From Ros Altmann:economist and pensions,
    investment and retirement policy expert

  • pensionsandsavings.com

    Dropping the earnings link for state pensions sets a dangerous precedent

    Dropping the earnings link for state pensions sets a dangerous precedent

    • Pensioners are not all well-off, millions rely on the State Pension which is the lowest in the developed world.   
    • Removing the earnings link sets a dangerous precedent that pensioners are a target for cost savings.   
    • Basic state pension was worth 26% of average earnings in 1979, fell to 16.3% by 2010 and is now 19% with new State Pension at 24.8%.   
    • A comprehensive review of pensioner support is needed, not short-term sudden changes in their protection.  

    It is disappointing to read that the Chancellor plans to abandon the triple lock protection for state pensions and remove the promised protection in relation to average earnings. The triple lock itself is a political construct, but, since 2016, it has become even less effective because it protects the youngest pensioners most and only applies to the old basic state pension, not the other earnings-related parts of the old system such as SERPS and S2P.  The element that is most redundant is the 2.5% minimum promise, even if earnings and prices rise by less and yet this seems to be what the Chancellor is considering applying to next year’s pension uprating.  I would urge him to think again.


    The UK State Pension has long been used as a political football:  Different Governments have announced rises or cuts in the levels of protection offered to future pensioners over the years. Before 1979, the basic state pension was required to rise in line with the highest of earnings or price inflation (a double lock), and in that year, the basic state pension was worth 26% of average earnings.  In 1979, politicians decided that basic state pension would only rise in line with price inflation, removing the earnings link at a time when earnings were rising much faster. In 2001 there was a political backlash after the furore about a very low state pension increase. So the Government promised it would uprate by at least 2.5% even if inflation was lower than this and introduced Pension Credit for the poorest. However, this still left the State Pension whittling away relative to earnings and by 2010 it was worth just 16.3% of the average earnings level.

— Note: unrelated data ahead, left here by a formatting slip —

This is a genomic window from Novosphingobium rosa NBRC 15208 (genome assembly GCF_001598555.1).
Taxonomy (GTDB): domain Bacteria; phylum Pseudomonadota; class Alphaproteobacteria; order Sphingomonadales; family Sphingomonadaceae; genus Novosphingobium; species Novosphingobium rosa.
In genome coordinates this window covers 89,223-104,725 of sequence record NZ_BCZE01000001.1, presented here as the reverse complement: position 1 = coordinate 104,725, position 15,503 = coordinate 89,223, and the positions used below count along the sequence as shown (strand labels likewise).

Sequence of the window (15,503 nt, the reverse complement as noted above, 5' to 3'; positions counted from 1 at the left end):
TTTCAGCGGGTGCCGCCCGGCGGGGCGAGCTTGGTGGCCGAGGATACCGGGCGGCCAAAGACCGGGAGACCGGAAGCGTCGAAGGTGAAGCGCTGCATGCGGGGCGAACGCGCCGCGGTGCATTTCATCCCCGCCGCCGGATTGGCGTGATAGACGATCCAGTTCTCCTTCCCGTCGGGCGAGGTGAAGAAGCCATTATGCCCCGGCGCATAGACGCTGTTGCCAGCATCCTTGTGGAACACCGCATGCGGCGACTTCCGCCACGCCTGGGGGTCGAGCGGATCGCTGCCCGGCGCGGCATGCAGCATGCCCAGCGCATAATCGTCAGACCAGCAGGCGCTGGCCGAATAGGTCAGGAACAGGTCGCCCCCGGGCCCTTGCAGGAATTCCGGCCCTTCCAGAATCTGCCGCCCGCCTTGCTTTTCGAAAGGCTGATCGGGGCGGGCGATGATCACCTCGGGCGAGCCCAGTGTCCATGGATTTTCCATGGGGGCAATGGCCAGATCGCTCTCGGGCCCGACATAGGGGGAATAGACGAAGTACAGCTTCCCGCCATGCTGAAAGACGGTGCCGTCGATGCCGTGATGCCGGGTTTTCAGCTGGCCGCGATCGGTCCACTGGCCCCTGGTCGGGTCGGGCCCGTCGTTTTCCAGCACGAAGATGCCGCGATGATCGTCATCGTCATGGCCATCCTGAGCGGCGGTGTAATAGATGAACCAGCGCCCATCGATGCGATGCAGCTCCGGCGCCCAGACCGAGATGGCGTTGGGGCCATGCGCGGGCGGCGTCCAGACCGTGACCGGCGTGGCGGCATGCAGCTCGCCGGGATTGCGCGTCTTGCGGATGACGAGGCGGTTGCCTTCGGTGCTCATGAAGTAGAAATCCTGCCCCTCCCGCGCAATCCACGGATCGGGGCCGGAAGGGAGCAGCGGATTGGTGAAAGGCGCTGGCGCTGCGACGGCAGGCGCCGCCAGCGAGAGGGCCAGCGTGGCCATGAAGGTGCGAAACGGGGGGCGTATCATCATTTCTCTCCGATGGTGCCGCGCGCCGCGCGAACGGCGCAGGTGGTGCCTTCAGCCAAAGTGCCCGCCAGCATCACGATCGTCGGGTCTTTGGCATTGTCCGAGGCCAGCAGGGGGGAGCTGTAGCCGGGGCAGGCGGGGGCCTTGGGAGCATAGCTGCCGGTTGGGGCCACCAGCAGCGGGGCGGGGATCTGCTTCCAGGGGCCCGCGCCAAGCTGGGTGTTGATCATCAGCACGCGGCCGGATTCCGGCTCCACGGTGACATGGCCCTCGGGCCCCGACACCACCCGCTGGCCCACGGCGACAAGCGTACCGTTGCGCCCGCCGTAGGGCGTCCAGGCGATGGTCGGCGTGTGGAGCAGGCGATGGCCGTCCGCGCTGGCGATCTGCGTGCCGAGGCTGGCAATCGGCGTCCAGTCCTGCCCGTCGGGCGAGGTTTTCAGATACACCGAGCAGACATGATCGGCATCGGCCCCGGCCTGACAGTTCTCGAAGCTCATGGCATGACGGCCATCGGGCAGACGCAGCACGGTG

Even after years of the triple lock, the state pension is still lower than in 1979 relative to earnings: In 2010, the Coalition Government decided that pension benefits had fallen too far behind other benefits and, with many pensioners living in poverty, it introduced the ‘triple lock’ guarantee to increase state pensions by the best of prices, earnings or 2.5%. Since 2010, the basic state pension has recovered somewhat, but is still only worth 19% of average earnings, while the new State Pension is worth 24.8% (i.e. both still below the 1979 level).


    State Pension as a percentage of Net Average Earnings (Source: Pensions Policy Institute)

    1979                                                       26.0%

    2010                                                       16.3%

    2020                                                       19%        (New State Pension 24.8%)


    It is important that we do not keep using pensions as a political target to raid. Stability and protection are so important for our older generations. The triple lock had already outlived its usefulness by 2016 as it was applied to the full new State Pension while only the old basic State Pension was triple-locked, with the other elements tied to prices.  So it did need to be reconsidered, but that should take place with careful consideration and perhaps reverting to a double lock, but the 2.5% is an arbitrary figure which is difficult to justify on economic or social grounds. 


    Abandoning the earnings link sets a dangerous precedent: It sets a dangerous precedent for the Chancellor to abandon the earnings link (which is the legally required uprating for Pension Credit for the poorest pensioners).  The nation has a hugely divided pensioner population.  Some may be very well-off, but millions are not and the State Pension is less than a quarter of average earnings. The oldest pensioners tend to be the poorest and the majority of these are women.


    With the lowest and most complex state pension in the developed world, our pensioners need proper protection: The UK pays the lowest state pension in the developed world. The system is extremely complicated, comprising many different elements. There are many parts to the old state pension, and there are tax-free benefits such as Winter Fuel Payments, free travel, free eye tests, Christmas bonus, and so on. These tax-free elements are worth far more to wealthy pensioners than to the poorest.  These separate parts still cost significant sums and perhaps could be rolled into a better state pension, without the add-ons.